Lenovo has quickly become a smartphone player by tackling emerging markets as well as China, while strategically leaving the U.S. untouched. That strategy is changing: Lenovo is buying Google's Motorola handset business.
Lenovo will pay $1.41 billion when the deal closes in cash and shares, and the remainder will be in a $1.5 billion note over three years.
In a company blog post, Motorola confirmed that Google will retain the "vast majority" of the patents it acquired when it first bought the mobile company in 2011, including "current patent applications and invention disclosures." Lenovo will license the patents as part of an ongoing relationship with the search giant.
So, it turns out that Google's Motorola Mobility purchase was really about the patents after all.
Lenovo, which has been on an acquisition spree and recently bought IBM's x86 server business, just reorganized around mobility, enterprise, PC, and cloud services. Lenovo will beef up its mobile unit with the purchase of Google's Motorola Mobility, the unit behind the Moto X.
Indeed, Lenovo and Google said in a statement:
This agreement will significantly strengthen Lenovo's position in the smartphone market. In addition, Lenovo will gain a strong market presence in North America and Latin America, as well as a foothold in Western Europe, to complement its strong, fast-growing smartphone business in emerging markets around the world.
Google CEO Larry Page said in a blog post:
But the smartphone market is super competitive, and to thrive it helps to be all-in when it comes to making mobile devices. It’s why we believe that Motorola will be better served by Lenovo — which has a rapidly growing smartphone business and is the largest (and fastest-growing) PC manufacturer in the world.
This move will enable Google to devote our energy to driving innovation across the Android ecosystem, for the benefit of smartphone users everywhere. As a side note, this does not signal a larger shift for our other hardware efforts. The dynamics and maturity of the wearable and home markets, for example, are very different from that of the mobile industry.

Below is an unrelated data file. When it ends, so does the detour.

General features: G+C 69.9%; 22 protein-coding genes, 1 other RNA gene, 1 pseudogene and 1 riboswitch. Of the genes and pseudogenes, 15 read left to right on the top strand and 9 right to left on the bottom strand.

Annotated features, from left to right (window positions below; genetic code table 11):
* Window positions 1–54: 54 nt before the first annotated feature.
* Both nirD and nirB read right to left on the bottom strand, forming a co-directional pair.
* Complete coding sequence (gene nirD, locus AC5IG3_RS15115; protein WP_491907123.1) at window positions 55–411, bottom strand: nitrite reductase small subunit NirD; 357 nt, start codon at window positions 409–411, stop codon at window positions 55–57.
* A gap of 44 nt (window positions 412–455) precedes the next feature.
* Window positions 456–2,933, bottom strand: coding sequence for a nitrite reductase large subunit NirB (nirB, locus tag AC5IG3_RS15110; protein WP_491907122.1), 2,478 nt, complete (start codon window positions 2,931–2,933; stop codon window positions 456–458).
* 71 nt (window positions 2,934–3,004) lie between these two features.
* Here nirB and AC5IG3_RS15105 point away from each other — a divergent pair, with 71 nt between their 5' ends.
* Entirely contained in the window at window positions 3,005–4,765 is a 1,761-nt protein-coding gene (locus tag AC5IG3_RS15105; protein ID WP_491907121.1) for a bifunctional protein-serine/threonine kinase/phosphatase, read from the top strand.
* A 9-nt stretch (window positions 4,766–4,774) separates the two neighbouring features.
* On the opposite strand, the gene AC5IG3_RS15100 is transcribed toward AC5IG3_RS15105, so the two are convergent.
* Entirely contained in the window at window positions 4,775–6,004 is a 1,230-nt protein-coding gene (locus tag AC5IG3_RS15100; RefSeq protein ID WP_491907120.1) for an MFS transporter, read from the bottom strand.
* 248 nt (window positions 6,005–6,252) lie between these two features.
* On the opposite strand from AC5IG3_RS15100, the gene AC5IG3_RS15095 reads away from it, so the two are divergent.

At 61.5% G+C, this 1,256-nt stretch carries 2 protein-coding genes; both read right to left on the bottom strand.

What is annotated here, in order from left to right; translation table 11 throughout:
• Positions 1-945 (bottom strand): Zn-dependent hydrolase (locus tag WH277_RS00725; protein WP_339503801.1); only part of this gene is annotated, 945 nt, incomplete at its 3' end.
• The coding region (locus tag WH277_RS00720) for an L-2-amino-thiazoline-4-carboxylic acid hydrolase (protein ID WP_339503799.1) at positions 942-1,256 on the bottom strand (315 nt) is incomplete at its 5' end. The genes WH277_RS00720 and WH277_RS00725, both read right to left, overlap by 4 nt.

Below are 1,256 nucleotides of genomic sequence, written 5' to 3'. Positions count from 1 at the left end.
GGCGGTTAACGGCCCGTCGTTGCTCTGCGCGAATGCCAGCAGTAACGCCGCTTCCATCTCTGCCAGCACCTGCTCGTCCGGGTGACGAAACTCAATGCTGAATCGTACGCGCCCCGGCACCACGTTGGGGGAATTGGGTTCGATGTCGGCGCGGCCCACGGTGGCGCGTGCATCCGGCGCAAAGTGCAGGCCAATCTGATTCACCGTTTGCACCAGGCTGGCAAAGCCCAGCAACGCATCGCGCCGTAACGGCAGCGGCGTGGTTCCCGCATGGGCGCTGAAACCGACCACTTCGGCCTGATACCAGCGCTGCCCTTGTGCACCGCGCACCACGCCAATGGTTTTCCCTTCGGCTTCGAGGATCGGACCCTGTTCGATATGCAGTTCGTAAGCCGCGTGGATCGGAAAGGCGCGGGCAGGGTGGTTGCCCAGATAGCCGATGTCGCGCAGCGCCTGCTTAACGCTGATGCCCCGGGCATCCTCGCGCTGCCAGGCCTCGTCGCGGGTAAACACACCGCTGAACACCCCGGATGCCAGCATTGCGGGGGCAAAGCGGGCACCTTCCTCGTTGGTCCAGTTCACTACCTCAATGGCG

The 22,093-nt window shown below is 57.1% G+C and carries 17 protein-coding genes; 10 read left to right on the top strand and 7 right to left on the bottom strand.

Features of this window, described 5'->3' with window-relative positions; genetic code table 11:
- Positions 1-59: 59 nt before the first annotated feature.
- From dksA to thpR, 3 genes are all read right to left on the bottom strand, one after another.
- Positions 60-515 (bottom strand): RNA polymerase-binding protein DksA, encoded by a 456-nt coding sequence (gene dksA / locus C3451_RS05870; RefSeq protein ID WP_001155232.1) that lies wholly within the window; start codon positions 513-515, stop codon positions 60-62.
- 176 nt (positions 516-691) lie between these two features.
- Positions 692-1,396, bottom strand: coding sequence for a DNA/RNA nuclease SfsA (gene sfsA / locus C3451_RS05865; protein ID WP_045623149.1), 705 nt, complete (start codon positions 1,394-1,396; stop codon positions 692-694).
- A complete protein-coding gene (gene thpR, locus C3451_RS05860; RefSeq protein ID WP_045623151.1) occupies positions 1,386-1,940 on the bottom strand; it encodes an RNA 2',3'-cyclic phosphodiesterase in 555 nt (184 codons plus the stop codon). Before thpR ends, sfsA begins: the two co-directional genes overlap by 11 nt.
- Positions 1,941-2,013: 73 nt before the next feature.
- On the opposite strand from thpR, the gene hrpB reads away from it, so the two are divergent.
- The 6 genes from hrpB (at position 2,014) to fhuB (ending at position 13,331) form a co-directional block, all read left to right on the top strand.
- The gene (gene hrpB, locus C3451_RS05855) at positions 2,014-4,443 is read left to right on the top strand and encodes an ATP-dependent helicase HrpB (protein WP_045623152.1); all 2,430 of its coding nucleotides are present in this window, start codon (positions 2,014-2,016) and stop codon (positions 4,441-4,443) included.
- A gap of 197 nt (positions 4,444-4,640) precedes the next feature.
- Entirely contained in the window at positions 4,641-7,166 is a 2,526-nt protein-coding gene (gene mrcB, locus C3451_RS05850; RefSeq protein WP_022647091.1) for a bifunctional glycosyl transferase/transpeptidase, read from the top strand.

Lenovo CEO Yang Yuanqing added:
We are confident that we can bring together the best of both companies to deliver products customers will love and a strong, growing business. Lenovo has a proven track record of successfully embracing and strengthening great brands – as we did with IBM's Think brand — and smoothly and efficiently integrating companies around the world. I am confident we will be successful with this process, and that our companies will not only maintain our current momentum in the market, but also build a strong foundation for the future.
On the follow-up conference call with members of the press, it was confirmed by Lenovo executives that Motorola chief executive Dennis Woodside and the executive team will be part of the transition to Lenovo.
"Motorola has a excellent engineering team. If we can combine that with efficient operations platform at Lenovo — we believe we can not only sell more volume of phones, but also make more money from this product line. We expect profitable growth in the future," Yuanqing said.
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He also said during the transition that there are no plans to lay off any of the global workforce. "We bought the company, and we bought the team," Yuanqing said, describing the Lenovo-Motorola team as "complementary."
All eyes will be on exactly what the mix of Lenovo and Motorola devices will be. Lenovo currently holds the second-place spot in China, and has significant inroads in emerging markets, notably India, Russia, and Indonesia. Lenovo will continue to use its brand in those markets, the company's boss confirmed, while using Motorola in the U.S. where the brand is stronger. In places like China, where there's a mix of both brands, Lenovo may market both.
Lenovo will also "assess the market requirements in the U.S. and Latin America" to see if it should use current devices or develop new ones.
Yuanqing said depending on which is best for the market conditions, "We can leverage the Motorola brand to do business in that area as well."
For Google, the sale of its handset business gets it out of a channel conflict over Android and partners such as Samsung. Google would also shed a money-losing handset business that hurts profit margins.
Overall, Google could generate a return on its $12.5 billion Motorola Mobility purchase even if Lenovo gets a good bargain.
Lenovo would get U.S. carrier relationships, intellectual property, and an entry into the U.S market. Lenovo has made headway in the tablet market as well as smartphones via Android. In fact, Lenovo has really been the only PC maker to navigate the post-PC era well.
The deal is expected to close this year — a specific date was not given — and will likely be subject to regulatory approval in both the U.S. and China.
From the U.S. Securities and Exchange Commission with further details on the deal: